Colombia Election Live Results: Petro Elected the First Leftist President

Credit…Federico Rios for The New York Times

For the first time, Colombia can have a leftist president.

Gustavo Petro, a former insurgent and a longtime senator who has pledged to remodel the nation’s financial system, has received Sunday’s election, in response to preliminary outcomes, setting the third largest nation in Latin America on a radically new path.

Mr. Petro, 62, acquired greater than 50 % of the vote, with greater than 99 % counted Sunday night. His opponent, Rodolfo Hernández, a development magnate who had energized the nation with a scorched-earth anti-corruption platform, simply over 47 %.

Shortly after the vote, Mr. Hernández conceded to Mr. Petro.

“Colombians, today the majority of citizens have chosen the other candidate,” he informed his supporters in Bucaramanga. “As I said during the campaign, I accept the results of this election.”

Just over 58 % of Colombia’s 39 million voters turned out to cast a poll, in response to official figures.

Mr. Petro’s victory displays widespread discontent in Colombia, a rustic of fifty million, with poverty and inequality on the rise and widespread dissatisfaction with a scarcity of alternative, points that despatched a whole lot of 1000’s of individuals to show in the streets final year.

“The entire country is begging for change,” stated Fernando Posada, a Colombian political scientist, “and that is absolutely clear.”

The win is all the extra important due to the nation’s historical past. For many years, the authorities fought a brutal leftist insurgency often called the Revolutionary Armed Forces of Colombia, or FARC, with the stigma from the battle making it troublesome for a respectable left to flourish.

But the FARC signed a peace cope with the authorities in 2016, laying down their arms and opening space for a broader political discourse.

Mr. Petro had been a part of a distinct insurgent group, known as the M-19, which demobilized in 1990, and have become a political occasion that helped rewrite the nation’s structure.

Both Mr. Petro and Mr. Hernández beat Federico Gutiérrez, a former huge metropolis mayor backed by the conservative elite, in a primary spherical of voting on May 29, sending them to a runoff.

Both males had billed themselves as anti-establishment candidates, saying they have been working towards a political class that had managed the nation for generations.

Among the components that the majority distinguished them was how they seen the root of the nation’s issues.

Mr. Petro believes the financial system is damaged, overly reliant on oil export and a flourishing and unlawful cocaine business that he stated has made the wealthy richer and poor poorer. He is looking for a halt to all new oil exploration, a shift to creating different industries, and an growth of social applications, whereas imposing increased taxes on the wealthy.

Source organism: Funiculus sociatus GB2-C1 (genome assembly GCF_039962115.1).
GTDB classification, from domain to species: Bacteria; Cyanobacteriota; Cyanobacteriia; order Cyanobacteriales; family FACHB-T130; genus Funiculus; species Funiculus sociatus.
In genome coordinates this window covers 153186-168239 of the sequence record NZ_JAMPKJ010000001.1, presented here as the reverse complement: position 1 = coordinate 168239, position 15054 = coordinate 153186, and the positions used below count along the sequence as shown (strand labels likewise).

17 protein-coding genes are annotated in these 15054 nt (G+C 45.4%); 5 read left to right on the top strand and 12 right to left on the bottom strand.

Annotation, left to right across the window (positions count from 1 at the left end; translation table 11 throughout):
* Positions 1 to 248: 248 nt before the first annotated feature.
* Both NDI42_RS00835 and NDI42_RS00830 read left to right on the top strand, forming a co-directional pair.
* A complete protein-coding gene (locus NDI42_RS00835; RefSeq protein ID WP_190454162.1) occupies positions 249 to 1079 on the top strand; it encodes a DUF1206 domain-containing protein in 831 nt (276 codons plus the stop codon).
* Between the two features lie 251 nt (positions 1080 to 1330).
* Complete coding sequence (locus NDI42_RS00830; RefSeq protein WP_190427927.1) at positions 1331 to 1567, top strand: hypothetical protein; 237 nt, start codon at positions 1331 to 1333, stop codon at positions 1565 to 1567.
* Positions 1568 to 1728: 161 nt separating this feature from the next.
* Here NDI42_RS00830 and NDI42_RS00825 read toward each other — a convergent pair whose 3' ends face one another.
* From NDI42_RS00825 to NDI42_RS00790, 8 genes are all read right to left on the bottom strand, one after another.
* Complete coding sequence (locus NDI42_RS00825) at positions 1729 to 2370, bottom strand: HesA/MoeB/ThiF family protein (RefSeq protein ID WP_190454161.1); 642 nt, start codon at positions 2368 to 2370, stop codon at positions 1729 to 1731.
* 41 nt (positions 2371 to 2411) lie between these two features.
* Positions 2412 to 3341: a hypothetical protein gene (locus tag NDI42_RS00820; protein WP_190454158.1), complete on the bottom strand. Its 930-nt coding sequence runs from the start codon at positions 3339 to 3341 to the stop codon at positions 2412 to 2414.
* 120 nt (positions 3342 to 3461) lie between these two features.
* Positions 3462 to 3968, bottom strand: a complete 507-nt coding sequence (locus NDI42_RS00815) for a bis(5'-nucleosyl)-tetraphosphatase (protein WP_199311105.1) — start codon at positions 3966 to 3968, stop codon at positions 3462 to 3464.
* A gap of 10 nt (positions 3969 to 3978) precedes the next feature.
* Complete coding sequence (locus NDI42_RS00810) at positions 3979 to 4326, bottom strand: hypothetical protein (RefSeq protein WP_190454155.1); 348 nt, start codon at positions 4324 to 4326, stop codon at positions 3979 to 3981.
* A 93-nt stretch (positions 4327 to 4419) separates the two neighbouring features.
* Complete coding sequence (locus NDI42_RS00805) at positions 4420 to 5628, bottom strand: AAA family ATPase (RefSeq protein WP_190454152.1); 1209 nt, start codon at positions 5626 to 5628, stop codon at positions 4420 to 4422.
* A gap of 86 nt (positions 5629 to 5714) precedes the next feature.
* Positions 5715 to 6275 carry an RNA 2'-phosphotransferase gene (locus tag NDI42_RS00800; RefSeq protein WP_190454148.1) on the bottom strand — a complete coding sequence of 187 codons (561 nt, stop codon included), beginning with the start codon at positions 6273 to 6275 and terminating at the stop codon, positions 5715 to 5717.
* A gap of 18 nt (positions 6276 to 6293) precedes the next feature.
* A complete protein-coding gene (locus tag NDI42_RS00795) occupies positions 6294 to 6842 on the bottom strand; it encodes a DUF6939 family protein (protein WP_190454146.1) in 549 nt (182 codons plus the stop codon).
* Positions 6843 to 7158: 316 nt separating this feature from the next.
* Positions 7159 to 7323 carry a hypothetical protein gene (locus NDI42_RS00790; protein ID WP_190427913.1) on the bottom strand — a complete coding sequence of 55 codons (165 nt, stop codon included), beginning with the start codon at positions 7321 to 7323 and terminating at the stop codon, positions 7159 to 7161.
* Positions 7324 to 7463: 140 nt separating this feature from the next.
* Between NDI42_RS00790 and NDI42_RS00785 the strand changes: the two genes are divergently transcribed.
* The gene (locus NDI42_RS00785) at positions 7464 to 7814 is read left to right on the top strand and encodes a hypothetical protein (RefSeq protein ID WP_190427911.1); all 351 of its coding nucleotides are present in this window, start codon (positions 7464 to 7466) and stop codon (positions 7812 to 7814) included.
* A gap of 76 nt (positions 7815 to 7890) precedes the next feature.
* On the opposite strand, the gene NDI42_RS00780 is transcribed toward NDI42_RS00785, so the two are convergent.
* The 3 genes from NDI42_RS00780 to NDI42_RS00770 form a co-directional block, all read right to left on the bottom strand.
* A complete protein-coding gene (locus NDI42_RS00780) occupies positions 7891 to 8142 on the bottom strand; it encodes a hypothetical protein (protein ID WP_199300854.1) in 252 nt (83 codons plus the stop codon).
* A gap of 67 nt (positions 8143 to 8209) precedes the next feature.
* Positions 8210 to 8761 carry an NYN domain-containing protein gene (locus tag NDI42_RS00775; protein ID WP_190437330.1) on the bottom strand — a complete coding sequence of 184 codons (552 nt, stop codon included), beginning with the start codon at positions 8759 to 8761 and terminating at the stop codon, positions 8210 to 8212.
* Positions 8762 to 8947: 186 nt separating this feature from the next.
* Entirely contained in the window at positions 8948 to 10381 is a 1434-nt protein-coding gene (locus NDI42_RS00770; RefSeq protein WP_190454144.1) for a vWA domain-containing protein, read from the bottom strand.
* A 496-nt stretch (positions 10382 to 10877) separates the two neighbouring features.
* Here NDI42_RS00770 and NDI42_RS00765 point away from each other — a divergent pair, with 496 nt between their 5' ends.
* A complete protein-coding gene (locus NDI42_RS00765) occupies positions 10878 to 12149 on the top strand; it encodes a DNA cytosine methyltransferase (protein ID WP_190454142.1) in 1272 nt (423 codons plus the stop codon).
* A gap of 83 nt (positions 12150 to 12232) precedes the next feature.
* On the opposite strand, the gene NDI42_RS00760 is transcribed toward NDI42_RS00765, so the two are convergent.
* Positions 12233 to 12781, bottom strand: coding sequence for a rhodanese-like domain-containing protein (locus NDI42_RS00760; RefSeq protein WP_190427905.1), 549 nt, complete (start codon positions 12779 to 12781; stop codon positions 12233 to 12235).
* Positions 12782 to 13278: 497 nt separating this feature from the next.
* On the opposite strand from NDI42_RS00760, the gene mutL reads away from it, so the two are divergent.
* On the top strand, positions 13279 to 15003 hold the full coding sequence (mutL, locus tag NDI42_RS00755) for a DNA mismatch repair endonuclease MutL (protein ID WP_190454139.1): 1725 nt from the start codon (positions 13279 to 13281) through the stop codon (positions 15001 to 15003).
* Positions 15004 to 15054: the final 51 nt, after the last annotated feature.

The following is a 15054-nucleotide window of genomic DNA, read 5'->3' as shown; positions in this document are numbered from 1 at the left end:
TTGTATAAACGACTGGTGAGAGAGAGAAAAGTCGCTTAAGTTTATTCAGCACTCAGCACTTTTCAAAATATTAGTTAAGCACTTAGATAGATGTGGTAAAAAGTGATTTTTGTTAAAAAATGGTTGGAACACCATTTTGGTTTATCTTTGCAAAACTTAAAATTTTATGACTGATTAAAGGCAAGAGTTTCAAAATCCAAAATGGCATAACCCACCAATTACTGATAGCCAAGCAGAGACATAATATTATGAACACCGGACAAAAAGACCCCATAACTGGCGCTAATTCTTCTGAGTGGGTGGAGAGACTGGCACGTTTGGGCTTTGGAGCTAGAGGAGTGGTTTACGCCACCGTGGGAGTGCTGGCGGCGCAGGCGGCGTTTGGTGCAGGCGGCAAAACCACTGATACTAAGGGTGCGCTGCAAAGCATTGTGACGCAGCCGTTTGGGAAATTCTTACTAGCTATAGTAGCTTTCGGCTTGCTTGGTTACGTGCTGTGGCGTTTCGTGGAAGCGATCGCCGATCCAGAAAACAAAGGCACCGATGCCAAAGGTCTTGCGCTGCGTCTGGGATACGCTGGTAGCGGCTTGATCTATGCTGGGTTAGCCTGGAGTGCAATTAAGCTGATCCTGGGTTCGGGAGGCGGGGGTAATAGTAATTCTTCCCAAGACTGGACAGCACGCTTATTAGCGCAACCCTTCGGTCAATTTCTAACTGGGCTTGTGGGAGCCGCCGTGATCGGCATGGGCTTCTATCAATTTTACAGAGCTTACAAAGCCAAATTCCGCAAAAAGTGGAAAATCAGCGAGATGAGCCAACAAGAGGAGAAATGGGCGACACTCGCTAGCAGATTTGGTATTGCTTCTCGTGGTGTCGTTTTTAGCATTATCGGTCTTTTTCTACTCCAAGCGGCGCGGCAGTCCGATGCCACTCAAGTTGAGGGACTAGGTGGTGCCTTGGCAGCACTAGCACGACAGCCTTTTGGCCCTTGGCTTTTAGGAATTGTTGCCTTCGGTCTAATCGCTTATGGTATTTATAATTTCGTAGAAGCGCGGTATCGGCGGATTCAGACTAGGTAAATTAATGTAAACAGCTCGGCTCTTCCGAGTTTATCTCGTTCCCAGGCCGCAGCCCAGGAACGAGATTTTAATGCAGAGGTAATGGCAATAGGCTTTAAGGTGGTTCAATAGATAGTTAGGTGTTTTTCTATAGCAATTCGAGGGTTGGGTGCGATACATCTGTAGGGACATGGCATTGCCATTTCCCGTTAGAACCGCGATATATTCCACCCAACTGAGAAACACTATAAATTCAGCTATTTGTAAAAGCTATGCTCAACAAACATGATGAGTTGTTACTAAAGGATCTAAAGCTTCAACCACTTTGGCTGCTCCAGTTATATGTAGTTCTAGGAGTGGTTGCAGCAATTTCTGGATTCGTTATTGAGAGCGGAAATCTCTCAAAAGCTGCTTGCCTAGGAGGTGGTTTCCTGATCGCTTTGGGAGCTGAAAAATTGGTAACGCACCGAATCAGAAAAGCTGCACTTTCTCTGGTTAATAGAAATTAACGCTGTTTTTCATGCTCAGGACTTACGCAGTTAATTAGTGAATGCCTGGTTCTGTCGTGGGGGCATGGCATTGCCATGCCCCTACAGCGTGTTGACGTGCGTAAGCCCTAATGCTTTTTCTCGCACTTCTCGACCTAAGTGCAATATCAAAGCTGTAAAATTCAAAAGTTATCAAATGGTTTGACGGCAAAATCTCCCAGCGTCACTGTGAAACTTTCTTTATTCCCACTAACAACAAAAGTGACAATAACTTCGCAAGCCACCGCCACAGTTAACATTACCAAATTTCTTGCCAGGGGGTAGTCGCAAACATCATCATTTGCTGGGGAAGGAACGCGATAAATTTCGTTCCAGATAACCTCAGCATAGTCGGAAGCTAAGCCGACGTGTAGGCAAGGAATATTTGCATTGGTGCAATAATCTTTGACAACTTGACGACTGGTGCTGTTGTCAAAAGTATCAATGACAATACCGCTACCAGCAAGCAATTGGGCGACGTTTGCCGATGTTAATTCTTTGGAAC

“What we have today is the result of what I call ‘the depletion of the model,’” Mr. Petro stated in an interview, referring to the present financial system. “The end result is a brutal poverty.”

His bold financial plan has, nonetheless, raised considerations. One former finance minister called his power plan “economic suicide.”

Mr. Petro will take office in August, and can face urgent points with world repercussions: Lack of alternative and rising violence, which have prompted document numbers of Colombians emigrate to the United States in current months; excessive ranges of deforestation in the Colombian Amazon, a crucial buffer towards local weather change; and rising threats to democracy, a part of a pattern round the area.

He will face a deeply polarized society the place polls present rising mistrust in virtually all main establishments.

Mr. Petro might additionally reshape Colombia’s relationship with the United States.

For many years, Colombia has been Washington’s strongest ally in Latin America, forming the cornerstone of its safety coverage in the area. During his marketing campaign, Mr. Petro promised to reassess that relationship, together with essential collaborations on medication, Venezuela and commerce.

In the interview, Mr. Petro stated his relationship with the United States would deal with working collectively to deal with local weather change, particularly halting the speedy erosion of the Amazon.

“There is a point of dialogue there,” he stated. “Because saving the Amazon rainforest involves some instruments, some programs, that do not exist today, at least not with respect to the United States.”

Megan Janetsky contributed reporting from Bucaramanga, Colombia, and Sofía Villamil and Genevieve Glatsky contributed reporting from Bogotá.

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